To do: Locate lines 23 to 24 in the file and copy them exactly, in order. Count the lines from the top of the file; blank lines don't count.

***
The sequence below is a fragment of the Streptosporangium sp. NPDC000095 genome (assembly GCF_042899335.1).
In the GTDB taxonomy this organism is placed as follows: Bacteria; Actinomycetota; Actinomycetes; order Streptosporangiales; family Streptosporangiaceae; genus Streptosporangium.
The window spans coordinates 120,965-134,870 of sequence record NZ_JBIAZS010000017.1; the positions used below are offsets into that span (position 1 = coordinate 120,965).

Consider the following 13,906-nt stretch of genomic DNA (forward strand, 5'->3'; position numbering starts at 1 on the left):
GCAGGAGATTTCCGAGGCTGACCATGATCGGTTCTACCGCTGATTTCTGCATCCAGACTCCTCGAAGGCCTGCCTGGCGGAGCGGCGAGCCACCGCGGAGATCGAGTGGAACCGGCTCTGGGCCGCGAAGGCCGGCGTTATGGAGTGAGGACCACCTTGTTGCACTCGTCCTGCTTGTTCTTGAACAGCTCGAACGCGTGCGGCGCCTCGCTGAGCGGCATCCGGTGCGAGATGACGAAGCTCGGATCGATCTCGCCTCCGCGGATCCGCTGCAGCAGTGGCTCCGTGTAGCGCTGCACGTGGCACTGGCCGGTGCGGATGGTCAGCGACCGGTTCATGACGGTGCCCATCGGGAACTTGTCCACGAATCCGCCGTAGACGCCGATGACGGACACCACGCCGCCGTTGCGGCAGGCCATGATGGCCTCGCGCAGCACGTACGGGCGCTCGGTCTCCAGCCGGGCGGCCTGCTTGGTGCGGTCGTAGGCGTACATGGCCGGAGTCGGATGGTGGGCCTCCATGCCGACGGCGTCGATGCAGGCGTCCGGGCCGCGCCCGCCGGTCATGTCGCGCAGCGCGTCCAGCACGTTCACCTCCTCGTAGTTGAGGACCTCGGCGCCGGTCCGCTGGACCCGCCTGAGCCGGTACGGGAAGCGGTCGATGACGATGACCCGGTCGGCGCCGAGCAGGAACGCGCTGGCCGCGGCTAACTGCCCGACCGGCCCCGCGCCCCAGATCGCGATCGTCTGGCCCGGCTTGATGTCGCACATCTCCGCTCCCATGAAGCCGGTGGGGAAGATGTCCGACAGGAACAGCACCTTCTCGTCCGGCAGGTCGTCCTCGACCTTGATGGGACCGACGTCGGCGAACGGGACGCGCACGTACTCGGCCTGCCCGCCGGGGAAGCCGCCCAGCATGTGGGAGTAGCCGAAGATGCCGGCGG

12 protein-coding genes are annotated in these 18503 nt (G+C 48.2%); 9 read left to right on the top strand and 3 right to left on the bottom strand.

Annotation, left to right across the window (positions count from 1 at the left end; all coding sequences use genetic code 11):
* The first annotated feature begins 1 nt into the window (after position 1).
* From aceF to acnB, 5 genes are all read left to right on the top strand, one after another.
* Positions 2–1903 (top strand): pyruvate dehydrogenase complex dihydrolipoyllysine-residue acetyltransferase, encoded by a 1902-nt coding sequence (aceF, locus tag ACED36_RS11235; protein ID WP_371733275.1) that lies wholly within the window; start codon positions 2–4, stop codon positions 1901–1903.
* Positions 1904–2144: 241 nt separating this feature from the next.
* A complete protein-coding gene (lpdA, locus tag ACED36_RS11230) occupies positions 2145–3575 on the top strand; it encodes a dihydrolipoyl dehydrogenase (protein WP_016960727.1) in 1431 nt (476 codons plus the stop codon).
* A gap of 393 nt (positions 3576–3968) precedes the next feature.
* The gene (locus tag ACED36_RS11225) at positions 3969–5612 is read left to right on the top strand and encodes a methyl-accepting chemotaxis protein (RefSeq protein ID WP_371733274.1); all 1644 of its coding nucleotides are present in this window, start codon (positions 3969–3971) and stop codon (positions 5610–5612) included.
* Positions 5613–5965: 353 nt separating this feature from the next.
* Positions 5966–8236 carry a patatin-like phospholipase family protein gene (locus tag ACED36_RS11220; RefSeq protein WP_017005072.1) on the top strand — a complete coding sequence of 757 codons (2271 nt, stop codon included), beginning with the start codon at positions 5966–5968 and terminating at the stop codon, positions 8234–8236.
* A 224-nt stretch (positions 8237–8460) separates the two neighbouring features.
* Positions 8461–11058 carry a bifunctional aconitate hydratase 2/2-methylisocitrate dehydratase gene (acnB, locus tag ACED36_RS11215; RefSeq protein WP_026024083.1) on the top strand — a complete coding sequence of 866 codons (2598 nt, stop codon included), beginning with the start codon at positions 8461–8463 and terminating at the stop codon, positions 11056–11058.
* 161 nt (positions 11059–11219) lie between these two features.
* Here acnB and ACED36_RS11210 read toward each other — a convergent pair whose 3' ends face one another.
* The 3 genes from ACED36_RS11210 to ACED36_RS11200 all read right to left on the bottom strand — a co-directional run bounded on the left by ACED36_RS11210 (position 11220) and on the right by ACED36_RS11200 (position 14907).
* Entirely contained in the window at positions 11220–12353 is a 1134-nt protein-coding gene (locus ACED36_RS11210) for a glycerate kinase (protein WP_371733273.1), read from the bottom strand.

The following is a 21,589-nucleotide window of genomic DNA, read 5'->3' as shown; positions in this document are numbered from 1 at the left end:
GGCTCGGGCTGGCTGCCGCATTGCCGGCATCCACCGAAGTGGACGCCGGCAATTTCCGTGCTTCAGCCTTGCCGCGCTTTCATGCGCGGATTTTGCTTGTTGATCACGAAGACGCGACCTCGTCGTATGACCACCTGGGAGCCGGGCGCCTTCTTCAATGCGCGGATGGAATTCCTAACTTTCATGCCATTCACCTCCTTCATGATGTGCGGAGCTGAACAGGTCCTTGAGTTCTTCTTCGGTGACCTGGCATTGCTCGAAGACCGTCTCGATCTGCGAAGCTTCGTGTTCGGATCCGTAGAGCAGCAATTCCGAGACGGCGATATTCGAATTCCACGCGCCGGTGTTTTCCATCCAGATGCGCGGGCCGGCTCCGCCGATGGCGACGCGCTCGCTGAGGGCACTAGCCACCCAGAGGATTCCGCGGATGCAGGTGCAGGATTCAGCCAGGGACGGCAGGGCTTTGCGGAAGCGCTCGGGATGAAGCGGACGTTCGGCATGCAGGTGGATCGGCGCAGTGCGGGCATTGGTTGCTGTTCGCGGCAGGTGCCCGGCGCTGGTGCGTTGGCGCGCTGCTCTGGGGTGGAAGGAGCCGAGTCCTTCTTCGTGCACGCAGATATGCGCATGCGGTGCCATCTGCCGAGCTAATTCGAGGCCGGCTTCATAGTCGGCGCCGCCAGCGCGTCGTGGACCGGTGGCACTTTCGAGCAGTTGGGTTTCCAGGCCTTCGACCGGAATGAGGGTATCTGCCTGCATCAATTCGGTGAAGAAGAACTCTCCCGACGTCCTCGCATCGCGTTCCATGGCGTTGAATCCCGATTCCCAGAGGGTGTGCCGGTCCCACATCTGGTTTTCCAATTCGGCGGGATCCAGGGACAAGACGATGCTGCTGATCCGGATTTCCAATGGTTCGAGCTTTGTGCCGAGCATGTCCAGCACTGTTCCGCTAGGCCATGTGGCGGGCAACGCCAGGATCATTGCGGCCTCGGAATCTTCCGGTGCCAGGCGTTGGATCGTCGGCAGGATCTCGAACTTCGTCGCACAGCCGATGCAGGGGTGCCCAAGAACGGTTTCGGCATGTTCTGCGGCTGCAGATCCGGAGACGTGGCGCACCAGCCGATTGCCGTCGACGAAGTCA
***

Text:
The following is a 21,589-nucleotide window of genomic DNA, read 5'->3' as shown; positions in this document are numbered from 1 at the left end:
GGCTCGGGCTGGCTGCCGCATTGCCGGCATCCACCGAAGTGGACGCCGGCAATTTCCGTGCTTCAGCCTTGCCGCGCTTTCATGCGCGGATTTTGCTTGTTGATCACGAAGACGCGACCTCGTCGTATGACCACCTGGGAGCCGGGCGCCTTCTTCAATGCGCGGATGGAATTCCTAACTTTCATGCCATTCACCTCCTTCATGATGTGCGGAGCTGAACAGGTCCTTGAGTTCTTCTTCGGTGACCTGGCATTGCTCGAAGACCGTCTCGATCTGCGAAGCTTCGTGTTCGGATCCGTAGAGCAGCAATTCCGAGACGGCGATATTCGAATTCCACGCGCCGGTGTTTTCCATCCAGATGCGCGGGCCGGCTCCGCCGATGGCGACGCGCTCGCTGAGGGCACTAGCCACCCAGAGGATTCCGCGGATGCAGGTGCAGGATTCAGCCAGGGACGGCAGGGCTTTGCGGAAGCGCTCGGGATGAAGCGGACGTTCGGCATGCAGGTGGATCGGCGCAGTGCGGGCATTGGTTGCTGTTCGCGGCAGGTGCCCGGCGCTGGTGCGTTGGCGCGCTGCTCTGGGGTGGAAGGAGCCGAGTCCTTCTTCGTGCACGCAGATATGCGCATGCGGTGCCATCTGCCGAGCTAATTCGAGGCCGGCTTCATAGTCGGCGCCGCCAGCGCGTCGTGGACCGGTGGCACTTTCGAGCAGTTGGGTTTCCAGGCCTTCGACCGGAATGAGGGTATCTGCCTGCATCAATTCGGTGAAGAAGAACTCTCCCGACGTCCTCGCATCGCGTTCCATGGCGTTGAATCCCGATTCCCAGAGGGTGTGCCGGTCCCACATCTGGTTTTCCAATTCGGCGGGATCCAGGGACAAGACGATGCTGCTGATCCGGATTTCCAATGGTTCGAGCTTTGTGCCGAGCATGTCCAGCACTGTTCCGCTAGGCCATGTGGCGGGCAACGCCAGGATCATTGCGGCCTCGGAATCTTCCGGTGCCAGGCGTTGGATCGTCGGCAGGATCTCGAACTTCGTCGCACAGCCGATGCAGGGGTGCCCAAGAACGGTTTCGGCATGTTCTGCGGCTGCAGATCCGGAGACGTGGCGCACCAGCCGATTGCCGTCGACGAAGTCA